A number of years later I had moved to Delhi and spent a couple of mornings wandering through the spice market and pulse vendors in Old Delhi. I was amazed to learn that a lot of the chickpeas, specifically the larger cream coloured kabuli and the smaller darker desi varieties, and lentils on display were grown in Canada and imported to South Asia. I was also told that the desi variety is often milled into flour, also known as besan in the Indian pantry.

I was familiar that chickpea flour was used in pakoras, rotis and chapattis but it wasn’t until I had my first tastes of Punjabi kadhi and the Gujarati snack khandvi that I fell back in love with it. I would also occasionally prepare savoury chickpea crepes or even try my hand at replicating an Italian inspired farinata that I tasted on the streets of Turin. A guy operating a wood-fired oven poured his chickpea batter into a greased round pan, topped it with roughly chopped rosemary and a light drizzle of olive oil. Using a long wooden pizza peel he slide the pan into the oven and cooked it for about 4-5 minutes. When it came out he sprinkled some coarse sea salt over it, cut it up into pizza like slices placing it on waxed butcher paper and passed it to me. It was simple cooking at it’s best. I’ve always felt mine fall short and blame it on not having a wood-fired oven.

Now living in Vietnam preparing recipes with chickpea flour, where is it not part of the cuisine, is not on my radar as much but I did recently see some in a specialty grocer. I purchased some, hummed and hawed over what to make before deciding upon making panisses, a French dish originating from Nice. However you may just want to call them chickpea fries based on their look and shape, and especially if you want to try to serve them to your kids.

I decided to give them an Indian accent by adding some fennel seeds, coriander seeds and dried fenugreek leaves (methi) and serving them with a tamarind chutney. If you want to stay with southern French flavours omit the spices, add a couple tablespoons of chopped Mediterranean herbs like thyme and/or rosemary and serve them with a garlicky aioli.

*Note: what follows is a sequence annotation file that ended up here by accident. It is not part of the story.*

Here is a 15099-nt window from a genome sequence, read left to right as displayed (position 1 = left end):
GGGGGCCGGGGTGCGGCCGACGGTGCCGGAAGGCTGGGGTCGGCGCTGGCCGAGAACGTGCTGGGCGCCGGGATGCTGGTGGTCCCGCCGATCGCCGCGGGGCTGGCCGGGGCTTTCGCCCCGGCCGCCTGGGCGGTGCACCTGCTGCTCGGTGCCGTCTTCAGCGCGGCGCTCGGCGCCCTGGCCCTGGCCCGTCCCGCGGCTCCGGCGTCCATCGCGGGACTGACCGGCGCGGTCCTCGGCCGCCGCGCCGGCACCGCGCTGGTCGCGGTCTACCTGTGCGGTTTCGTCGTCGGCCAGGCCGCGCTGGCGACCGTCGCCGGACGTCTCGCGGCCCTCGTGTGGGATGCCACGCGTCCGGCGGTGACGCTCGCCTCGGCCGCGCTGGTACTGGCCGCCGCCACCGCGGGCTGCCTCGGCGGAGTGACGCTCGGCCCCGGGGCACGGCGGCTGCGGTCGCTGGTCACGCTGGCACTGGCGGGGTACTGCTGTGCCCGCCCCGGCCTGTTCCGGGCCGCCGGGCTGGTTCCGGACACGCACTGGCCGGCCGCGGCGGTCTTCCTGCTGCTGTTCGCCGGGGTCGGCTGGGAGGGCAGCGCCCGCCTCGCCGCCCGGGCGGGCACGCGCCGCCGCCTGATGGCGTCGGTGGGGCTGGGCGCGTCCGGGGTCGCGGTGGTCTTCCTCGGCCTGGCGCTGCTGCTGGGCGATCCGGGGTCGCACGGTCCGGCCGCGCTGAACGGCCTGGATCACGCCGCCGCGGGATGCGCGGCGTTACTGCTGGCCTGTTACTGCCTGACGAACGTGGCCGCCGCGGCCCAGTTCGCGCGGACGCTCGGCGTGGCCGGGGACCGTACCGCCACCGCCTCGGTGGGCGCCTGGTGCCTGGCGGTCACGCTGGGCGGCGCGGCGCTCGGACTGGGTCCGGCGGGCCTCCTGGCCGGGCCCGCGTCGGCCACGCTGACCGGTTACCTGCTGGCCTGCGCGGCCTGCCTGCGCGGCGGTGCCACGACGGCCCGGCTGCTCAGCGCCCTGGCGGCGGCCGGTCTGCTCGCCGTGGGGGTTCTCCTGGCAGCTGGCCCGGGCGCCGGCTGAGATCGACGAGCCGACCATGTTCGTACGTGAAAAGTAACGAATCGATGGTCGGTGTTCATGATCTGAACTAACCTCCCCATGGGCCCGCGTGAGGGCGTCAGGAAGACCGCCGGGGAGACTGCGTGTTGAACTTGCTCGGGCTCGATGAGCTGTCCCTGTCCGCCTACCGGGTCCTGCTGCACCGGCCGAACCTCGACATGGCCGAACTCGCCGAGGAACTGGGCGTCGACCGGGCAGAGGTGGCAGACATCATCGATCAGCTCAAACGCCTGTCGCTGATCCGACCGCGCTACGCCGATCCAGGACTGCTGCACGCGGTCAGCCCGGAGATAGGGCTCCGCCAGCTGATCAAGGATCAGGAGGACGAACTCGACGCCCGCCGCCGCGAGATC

I’ve adapted Daniel Boulud’s recipe which uses milk as the cooking liquid giving the inside of the fries a creamier consistency but you can just use water or even vegetable stock if you like. Don’t skip the sifting of the chickpea flour as I once did which resulted in a lumpy mixture. The mixture needs to be cooled and refrigerated for a couple of hours before slicing so best to plan ahead.

Fenugreek Chickpea Fries with Tamarind Chutney
Serves: Makes about 45-50
 
Ingredients
  • 4 cups (1 litre) milk
  • 2 tablespoons olive oil
  • 1 tablespoon fennel seeds
  • 1 tablespoon crushed coriander seeds
  • ¾ teaspoon salt
  • 2 ¼ cups chickpea flour, sifted
  • 4 tablespoons, crushed dried fenugreek leaves (not seeds!)
  • ¾ cup vegetable oil, for frying
  • Sea salt for sprinkling
  • Tamarind chutney for dipping
Instructions
  1. Lightly grease a 9 X 9 inch square baking pan. (I used a silicone baking mould).
  2. Put the milk, olive oil, seeds and salt in a medium sized saucepan and heat over medium high heat. When the milk begins to simmer reduce the heat to low and slowly add the chickpea/fenugreek mixture in 4 or 5 separate additions. (If you dump the chickpea flour in one or two additions it tends to remain lumpy and will not smooth out during cooking). Use a whisk to incorporate the chickpea mixture and to make it smooth.
  3. When the chickpea flour is all incorporated switch from using a whisk to a wooden spoon. Cook the mixture, regularly stirring for about 10 minutes, to thoroughly cook the flour. Make sure to scrap the bottom and sides of the pan.
  4. Pour the thickened mixture into the prepared pan trying to spread it out evenly. I have found the pressing the top with lightly oiled hands or with a sheet of parchment paper or plastic helps to smoothen the top. If the top is not smooth don’t worry about it as the fries will still look and taste great.
  5. Cover with the parchment paper or plastic directly on the mixture and place the pan in the fridge for 2-3 hours or overnight to chill.
  6. Remove the pan from the fridge and carefully turn out the chilled solid mixture onto a cutting board and cut into French fry like batons about 3 inches long by ½ inch wide or roughly the length and width of your index finger.
  7. Heat ¾ cup of vegetable oil in a 10-inch frying or sauté pan over medium high heat.
  8. Line a large plate with some paper towel.
  9. After about 45 seconds the oil should be hot enough to carefully add in one baton. If there is a slight sizzle the oil is ready; if there is no sizzle wait another 15 seconds or so. Fry the batons in batches. I find 10-12 can be fried comfortably at one time. After 2 minutes you should see some of the edges becoming golden brown. Use some tongs to turn each baton and cook for another 2 minutes or until they are evenly golden brown and crisp. Remove to the paper-lined plate and sprinkle with some salt.
  10. Serve immediately with some tamarind chutney.
Notes
You can prepare these a little bit in advance and then gently reheat them in a 300F/ 150C oven for 5-10 minutes.